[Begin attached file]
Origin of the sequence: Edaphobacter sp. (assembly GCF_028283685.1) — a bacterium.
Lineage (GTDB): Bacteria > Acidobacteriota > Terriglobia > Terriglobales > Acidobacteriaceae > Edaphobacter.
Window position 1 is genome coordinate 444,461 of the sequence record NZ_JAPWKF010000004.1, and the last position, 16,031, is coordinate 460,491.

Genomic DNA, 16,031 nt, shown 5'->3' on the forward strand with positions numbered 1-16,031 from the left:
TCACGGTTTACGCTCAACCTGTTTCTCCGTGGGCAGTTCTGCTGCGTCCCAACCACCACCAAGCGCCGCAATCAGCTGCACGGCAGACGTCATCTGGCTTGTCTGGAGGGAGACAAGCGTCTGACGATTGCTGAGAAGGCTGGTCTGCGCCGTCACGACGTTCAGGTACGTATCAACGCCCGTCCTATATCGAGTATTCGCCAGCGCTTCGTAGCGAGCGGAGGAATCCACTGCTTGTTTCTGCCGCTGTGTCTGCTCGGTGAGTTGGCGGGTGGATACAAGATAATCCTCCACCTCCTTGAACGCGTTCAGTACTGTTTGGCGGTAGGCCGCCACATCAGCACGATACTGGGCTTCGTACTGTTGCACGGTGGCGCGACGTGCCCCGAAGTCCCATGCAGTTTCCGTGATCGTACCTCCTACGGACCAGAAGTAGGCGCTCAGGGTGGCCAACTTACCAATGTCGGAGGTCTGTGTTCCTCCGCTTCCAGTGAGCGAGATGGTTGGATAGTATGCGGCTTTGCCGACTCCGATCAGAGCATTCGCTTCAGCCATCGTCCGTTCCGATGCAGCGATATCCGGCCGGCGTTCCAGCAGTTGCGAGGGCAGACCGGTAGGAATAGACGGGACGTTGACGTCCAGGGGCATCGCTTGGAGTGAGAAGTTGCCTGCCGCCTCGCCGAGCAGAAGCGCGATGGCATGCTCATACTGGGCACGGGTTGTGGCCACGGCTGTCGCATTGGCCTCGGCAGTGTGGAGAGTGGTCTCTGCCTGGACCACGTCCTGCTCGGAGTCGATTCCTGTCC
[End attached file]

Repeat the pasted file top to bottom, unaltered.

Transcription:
Origin of the sequence: Edaphobacter sp. (assembly GCF_028283685.1) — a bacterium.
Lineage (GTDB): Bacteria > Acidobacteriota > Terriglobia > Terriglobales > Acidobacteriaceae > Edaphobacter.
Window position 1 is genome coordinate 444,461 of the sequence record NZ_JAPWKF010000004.1, and the last position, 16,031, is coordinate 460,491.

Genomic DNA, 16,031 nt, shown 5'->3' on the forward strand with positions numbered 1-16,031 from the left:
TCACGGTTTACGCTCAACCTGTTTCTCCGTGGGCAGTTCTGCTGCGTCCCAACCACCACCAAGCGCCGCAATCAGCTGCACGGCAGACGTCATCTGGCTTGTCTGGAGGGAGACAAGCGTCTGACGATTGCTGAGAAGGCTGGTCTGCGCCGTCACGACGTTCAGGTACGTATCAACGCCCGTCCTATATCGAGTATTCGCCAGCGCTTCGTAGCGAGCGGAGGAATCCACTGCTTGTTTCTGCCGCTGTGTCTGCTCGGTGAGTTGGCGGGTGGATACAAGATAATCCTCCACCTCCTTGAACGCGTTCAGTACTGTTTGGCGGTAGGCCGCCACATCAGCACGATACTGGGCTTCGTACTGTTGCACGGTGGCGCGACGTGCCCCGAAGTCCCATGCAGTTTCCGTGATCGTACCTCCTACGGACCAGAAGTAGGCGCTCAGGGTGGCCAACTTACCAATGTCGGAGGTCTGTGTTCCTCCGCTTCCAGTGAGCGAGATGGTTGGATAGTATGCGGCTTTGCCGACTCCGATCAGAGCATTCGCTTCAGCCATCGTCCGTTCCGATGCAGCGATATCCGGCCGGCGTTCCAGCAGTTGCGAGGGCAGACCGGTAGGAATAGACGGGACGTTGACGTCCAGGGGCATCGCTTGGAGTGAGAAGTTGCCTGCCGCCTCGCCGAGCAGAAGCGCGATGGCATGCTCATACTGGGCACGGGTTGTGGCCACGGCTGTCGCATTGGCCTCGGCAGTGTGGAGAGTGGTCTCTGCCTGGACCACGTCCTGCTCGGAGTCGATTCCTGTCC